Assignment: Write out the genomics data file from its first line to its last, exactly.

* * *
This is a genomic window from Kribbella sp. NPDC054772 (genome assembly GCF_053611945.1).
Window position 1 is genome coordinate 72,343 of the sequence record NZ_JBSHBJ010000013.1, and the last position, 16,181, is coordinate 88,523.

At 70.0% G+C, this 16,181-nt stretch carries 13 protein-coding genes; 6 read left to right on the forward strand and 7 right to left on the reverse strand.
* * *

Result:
This is a genomic window from Kribbella sp. NPDC054772 (genome assembly GCF_053611945.1).
Window position 1 is genome coordinate 72,343 of the sequence record NZ_JBSHBJ010000013.1, and the last position, 16,181, is coordinate 88,523.

At 70.0% G+C, this 16,181-nt stretch carries 13 protein-coding genes; 6 read left to right on the forward strand and 7 right to left on the reverse strand.